All permanent teeth are numbered. The number of the tooth will tell you what type of tooth it is.
- Tooth numbers 6 thru 11 and 22 thru 27.
- Tooth numbers 4, 5,12,13,20,21,28,29.
- Tooth numbers 1 thru 3, 14 thru 16, 17 thru 19, and 30 thru 32.
The difficulty of treatment, and the relative time for treatment, for an anterior tooth, premolar/bicuspid tooth, or a molar tooth is the basis for the deferential fee costs for each of these types of root canal therapy. In general, multi-rooted teeth have more canals than single rooted teeth and, posterior teeth (premolars/bicuspids and molars) have more canals than anterior teeth.
Although success rates for root canal therapy are in the high 90’s percentile range, failures do occur for a variety of reasons.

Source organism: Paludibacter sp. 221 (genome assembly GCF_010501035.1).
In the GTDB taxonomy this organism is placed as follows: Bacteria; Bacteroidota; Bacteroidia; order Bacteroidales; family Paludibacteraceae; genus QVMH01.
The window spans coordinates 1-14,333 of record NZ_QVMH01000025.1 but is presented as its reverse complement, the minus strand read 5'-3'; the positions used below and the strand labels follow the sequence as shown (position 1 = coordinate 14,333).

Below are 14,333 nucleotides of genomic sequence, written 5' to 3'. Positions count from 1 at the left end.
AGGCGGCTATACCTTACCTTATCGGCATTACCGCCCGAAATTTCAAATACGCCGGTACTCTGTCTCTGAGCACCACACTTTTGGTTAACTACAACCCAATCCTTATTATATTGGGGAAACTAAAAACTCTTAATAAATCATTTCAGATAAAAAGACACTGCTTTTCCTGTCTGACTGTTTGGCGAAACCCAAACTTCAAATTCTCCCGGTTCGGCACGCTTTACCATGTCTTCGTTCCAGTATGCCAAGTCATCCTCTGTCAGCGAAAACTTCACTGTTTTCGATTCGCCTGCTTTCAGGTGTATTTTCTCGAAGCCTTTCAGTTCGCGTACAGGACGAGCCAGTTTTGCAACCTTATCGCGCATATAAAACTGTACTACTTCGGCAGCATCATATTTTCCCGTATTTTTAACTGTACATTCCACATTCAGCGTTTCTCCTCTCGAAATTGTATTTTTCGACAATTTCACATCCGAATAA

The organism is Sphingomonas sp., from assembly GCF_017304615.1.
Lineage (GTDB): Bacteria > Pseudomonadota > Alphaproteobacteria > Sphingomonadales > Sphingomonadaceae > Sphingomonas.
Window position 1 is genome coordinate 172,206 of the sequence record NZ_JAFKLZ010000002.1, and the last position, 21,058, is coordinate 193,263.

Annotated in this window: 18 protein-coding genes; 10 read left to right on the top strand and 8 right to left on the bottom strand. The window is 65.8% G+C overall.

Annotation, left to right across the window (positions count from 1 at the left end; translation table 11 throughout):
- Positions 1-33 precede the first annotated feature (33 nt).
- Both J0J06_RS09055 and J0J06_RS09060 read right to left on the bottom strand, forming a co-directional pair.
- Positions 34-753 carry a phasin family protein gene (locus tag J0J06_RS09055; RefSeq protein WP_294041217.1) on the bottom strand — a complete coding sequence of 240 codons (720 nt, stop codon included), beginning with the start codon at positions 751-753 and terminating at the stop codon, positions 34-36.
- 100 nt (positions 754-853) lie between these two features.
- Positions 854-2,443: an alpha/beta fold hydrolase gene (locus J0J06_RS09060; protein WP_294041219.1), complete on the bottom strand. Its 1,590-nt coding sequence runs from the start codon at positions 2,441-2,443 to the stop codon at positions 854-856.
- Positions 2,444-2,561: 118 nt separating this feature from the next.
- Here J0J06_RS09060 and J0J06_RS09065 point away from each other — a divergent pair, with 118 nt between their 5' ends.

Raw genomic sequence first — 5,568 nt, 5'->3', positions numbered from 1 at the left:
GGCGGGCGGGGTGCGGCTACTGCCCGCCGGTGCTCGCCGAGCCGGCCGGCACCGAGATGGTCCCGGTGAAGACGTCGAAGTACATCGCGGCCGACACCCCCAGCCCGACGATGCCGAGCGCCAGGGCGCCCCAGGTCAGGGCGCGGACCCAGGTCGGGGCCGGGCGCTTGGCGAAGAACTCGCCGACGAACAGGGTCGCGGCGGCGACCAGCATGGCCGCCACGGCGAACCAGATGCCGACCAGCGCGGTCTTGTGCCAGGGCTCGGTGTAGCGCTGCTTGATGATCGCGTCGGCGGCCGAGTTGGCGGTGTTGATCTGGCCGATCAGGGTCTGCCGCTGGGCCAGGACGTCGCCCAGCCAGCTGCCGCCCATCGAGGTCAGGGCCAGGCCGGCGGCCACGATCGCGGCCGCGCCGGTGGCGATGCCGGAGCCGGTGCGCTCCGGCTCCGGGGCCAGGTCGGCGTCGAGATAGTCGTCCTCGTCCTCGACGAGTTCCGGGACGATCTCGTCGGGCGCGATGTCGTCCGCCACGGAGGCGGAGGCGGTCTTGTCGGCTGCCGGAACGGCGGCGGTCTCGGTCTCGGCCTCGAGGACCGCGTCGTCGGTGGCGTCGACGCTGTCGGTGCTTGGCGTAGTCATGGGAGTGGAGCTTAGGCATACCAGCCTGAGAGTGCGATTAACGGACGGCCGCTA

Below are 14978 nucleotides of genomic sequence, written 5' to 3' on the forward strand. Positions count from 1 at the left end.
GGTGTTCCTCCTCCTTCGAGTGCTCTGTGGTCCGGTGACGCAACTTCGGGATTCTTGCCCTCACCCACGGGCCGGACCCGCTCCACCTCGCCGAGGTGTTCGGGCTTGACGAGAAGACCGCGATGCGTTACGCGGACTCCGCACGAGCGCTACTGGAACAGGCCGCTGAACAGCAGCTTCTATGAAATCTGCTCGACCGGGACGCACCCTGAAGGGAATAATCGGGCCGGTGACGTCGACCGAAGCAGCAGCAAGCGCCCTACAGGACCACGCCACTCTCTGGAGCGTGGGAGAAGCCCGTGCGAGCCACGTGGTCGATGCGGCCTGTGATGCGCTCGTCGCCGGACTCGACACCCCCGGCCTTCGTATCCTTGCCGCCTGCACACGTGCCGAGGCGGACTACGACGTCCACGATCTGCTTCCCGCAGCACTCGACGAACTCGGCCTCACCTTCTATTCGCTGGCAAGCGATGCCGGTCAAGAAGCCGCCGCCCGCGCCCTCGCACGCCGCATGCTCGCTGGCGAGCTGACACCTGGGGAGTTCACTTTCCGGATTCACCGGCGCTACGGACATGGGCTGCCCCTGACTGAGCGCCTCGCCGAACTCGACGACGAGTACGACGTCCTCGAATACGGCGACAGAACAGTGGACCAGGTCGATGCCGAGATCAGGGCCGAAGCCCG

When failure does occur, retreatment option(s) depend upon the cause of failure. Cases of initial failure should be evaluated by the specialist to determine the best course of action.
Many teeth can be successfully retreated in the usual manner while others may require surgical intervention (peri-radicular surgery, apicoectomy). A small percentage may require removal of the tooth due to cracks, fractures, or extensive decay which obviate retreatment consideration.
Root Canal Retreatment is a complicated procedure involving usually two treatment sessions in order to find all the root canals, disinfect the root canal system, and refill the root canal system.
Peri-radicular surgery (apicoectomy) is indicated when conventional retreatment cannot be done because of how the tooth was restored (i.e. posts), broken files in canals, calcified canals, etc.
Sedation is available for patients who, for a variety of reasons, need to be or wish to be relaxed and sedate during treatment sessions.